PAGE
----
Planning an Outdoor Kitchen-Cascade Manufacturing

Planning an Outdoor Kitchen

If you love to cook and spend your nights and weekends hosting get-togethers with friends and family, then an outdoor built-in kitchen may be the perfect thing to add to your home! Having an outdoor kitchen keeps you interacting with your guests during parties or backyard barbecues. Instead of being stuck in the house preparing food while everyone else socializes outside, a built-in outdoor kitchen puts you right in the middle of all the fun. Outdoor kitchens offer a variety of different options to suit your culinary and entertaining needs. You can stay simple and include a built-in grill, a prep counter, some storage and a sink. If you want to go all out you can add extra features like a wine chiller, an ice maker, a kegerator, or even a pizza oven. Might as well go big, or go home, right?

Regardless of your entertaining style or the budget you have to work with there are some important things to take into consideration when planning your outdoor kitchen space. Careful planning upfront will mean will pay off down the road, by avoiding problems with unexpected costs.  When the project comes to completion, it will be worth the hard work to have such a great outdoor spot to host your parties.

Before you start picking out appliances and designing the layout specifically it’s important to think about some of the foundation basics. Is your patio concrete solid enough to withstand the extra weight of a built-in kitchen? Maybe you need to reinforce the concrete slab under where you plan to put the kitchen island. What about utilities? Does the electric, water, and natural gas run to the patio space or are you going to need to pay to extend them? If you have a budget you are working with for the outdoor kitchen project this stuff has to be considered before planning anything else as it can quickly add to construction costs.

If you are using any kind of combustible building materials, one of the most important things you need to include in your expenses is an insulated grill jacket. Yes, it’s not the most fun part to think about but unless you want the entire project to go up in flames at some point – and not in a good way – it has to be considered. An insulated grill jacket surrounds the grill and works to keep the structure of the outdoor kitchen cool. This will prevent the materials from warping, or worse case catching on fire and burning.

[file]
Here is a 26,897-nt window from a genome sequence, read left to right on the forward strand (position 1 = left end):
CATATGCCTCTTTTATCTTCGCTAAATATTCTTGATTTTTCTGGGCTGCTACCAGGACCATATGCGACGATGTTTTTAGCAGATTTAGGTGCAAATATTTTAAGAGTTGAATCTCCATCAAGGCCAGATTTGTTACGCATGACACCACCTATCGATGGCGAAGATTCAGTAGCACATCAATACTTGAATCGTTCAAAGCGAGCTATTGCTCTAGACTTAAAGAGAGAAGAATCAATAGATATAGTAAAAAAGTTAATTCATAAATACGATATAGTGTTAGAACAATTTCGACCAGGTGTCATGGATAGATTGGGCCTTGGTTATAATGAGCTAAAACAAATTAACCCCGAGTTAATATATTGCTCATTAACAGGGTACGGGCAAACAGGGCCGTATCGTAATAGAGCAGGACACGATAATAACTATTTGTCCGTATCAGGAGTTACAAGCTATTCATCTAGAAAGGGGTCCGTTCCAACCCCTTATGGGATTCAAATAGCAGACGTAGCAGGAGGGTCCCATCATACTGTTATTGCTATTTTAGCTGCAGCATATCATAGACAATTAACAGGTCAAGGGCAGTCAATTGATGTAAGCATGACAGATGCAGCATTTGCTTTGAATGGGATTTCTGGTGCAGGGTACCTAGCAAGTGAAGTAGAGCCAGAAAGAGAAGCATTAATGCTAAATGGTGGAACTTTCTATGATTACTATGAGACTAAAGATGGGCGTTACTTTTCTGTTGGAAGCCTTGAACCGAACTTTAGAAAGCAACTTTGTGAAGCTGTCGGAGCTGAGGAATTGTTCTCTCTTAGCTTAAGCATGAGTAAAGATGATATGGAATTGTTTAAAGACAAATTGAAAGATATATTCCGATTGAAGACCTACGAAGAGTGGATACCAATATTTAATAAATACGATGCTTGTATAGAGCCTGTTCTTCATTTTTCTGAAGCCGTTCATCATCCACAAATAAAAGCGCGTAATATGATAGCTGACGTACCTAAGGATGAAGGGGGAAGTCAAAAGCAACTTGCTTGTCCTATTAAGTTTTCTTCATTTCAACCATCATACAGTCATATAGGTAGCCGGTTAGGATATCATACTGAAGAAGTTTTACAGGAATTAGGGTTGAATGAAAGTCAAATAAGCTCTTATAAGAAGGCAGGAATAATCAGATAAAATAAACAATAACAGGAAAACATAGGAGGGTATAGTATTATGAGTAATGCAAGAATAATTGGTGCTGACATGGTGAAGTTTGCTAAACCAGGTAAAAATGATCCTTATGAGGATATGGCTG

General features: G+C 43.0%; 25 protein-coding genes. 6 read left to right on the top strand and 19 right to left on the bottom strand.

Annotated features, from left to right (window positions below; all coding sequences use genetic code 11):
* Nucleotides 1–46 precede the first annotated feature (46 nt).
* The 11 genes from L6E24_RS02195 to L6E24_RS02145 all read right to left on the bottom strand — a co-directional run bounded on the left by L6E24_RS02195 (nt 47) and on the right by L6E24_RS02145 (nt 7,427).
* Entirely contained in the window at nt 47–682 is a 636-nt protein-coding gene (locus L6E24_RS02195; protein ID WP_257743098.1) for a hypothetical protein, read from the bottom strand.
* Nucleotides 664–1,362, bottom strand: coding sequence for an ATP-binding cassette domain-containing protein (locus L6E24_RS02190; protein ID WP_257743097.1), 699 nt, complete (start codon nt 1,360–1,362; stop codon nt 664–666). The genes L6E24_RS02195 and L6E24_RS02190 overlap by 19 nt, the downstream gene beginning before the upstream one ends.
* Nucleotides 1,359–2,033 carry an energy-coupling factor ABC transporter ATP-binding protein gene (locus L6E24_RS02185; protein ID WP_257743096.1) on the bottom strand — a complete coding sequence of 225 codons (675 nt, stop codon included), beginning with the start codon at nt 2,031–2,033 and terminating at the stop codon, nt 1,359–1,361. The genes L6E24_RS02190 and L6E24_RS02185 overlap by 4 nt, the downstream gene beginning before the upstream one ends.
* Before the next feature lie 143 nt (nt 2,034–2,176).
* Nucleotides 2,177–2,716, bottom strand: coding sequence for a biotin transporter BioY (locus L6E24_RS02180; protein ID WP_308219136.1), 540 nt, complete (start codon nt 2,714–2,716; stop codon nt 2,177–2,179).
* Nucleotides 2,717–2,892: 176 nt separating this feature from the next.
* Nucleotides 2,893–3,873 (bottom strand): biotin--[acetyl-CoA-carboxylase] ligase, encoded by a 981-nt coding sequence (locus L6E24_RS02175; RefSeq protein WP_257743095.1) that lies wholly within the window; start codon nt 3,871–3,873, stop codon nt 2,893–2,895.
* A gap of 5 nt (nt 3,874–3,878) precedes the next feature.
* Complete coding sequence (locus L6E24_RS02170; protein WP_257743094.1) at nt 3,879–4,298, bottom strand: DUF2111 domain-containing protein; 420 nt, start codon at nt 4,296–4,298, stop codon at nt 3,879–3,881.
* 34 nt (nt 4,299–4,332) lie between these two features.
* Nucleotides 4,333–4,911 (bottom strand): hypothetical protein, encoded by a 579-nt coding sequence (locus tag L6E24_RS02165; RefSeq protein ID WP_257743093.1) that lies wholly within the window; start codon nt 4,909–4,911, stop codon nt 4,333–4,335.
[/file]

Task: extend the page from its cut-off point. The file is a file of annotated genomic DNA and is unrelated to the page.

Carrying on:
An outdoor kitchen is going to be exposed to the elements regardless of the climate you live in even if there is some sort of roof or structure built above everything. Wind, rain, humidity – they are going to affect the longevity of the components you put in your kitchen. Over time you will see extra wear and tear on cabinets, counter tops, appliances, etc. if you don’t choose materials that can withstand being outside. To get the most use out of everything choose stainless steel components that are rated for outdoor use. Stainless steel will look great over time, resisting abuse and corrosion from water and humidity. You can purchase much of what you’ll need in stainless steel: grills, sinks, cabinets, counter-tops, shelving, and even the shelf brackets!

When laying out the individual “zones” within your kitchen space make sure to separate the appliances slightly. You want to have distance between anything that puts off heat – such as your grill, or pizza oven if you choose to put one in – and anything that’s main purpose is to cool such as refrigerators or wine chillers. Having them right next to one another will heat internal components, which can cause both to work less efficiently and potentially fail at a more rapid rate. If you must install them close together purchase an insulated grill jacket for your grill and add other barriers to keep the heat from transferring from one appliance to the other. Put a minimum of 12” of space between them if possible and orient the fridge so it’s closer to a side burner rather than the larger grill surface.

Lastly, it’s important to plan for plenty of counter and/or prep space when designing your outdoor kitchen. You’re going to want to fill your counter space with lots of fun gadgets and appliances to make entertaining easier and enjoyable but leave enough empty counter space for food prep, serving and eating. Outdoor counters tend to be deeper than what you find in your kitchen. To accommodate the grill many of them are 30-36” deep instead of the standard 24” indoors. For a small kitchen area you should have a minimum of 36 linear inches of usable counter space. This will increase as your overall kitchen space increases.

Adding a built-in outdoor kitchen is a great way to extend your living space to the backyard, especially if you and your family like to entertain. It’s important to spend some time planning your kitchen before construction keeping some of these key concerns in mind. This will help to give you a great usable space that can withstand the outdoor elements, and work efficiently.

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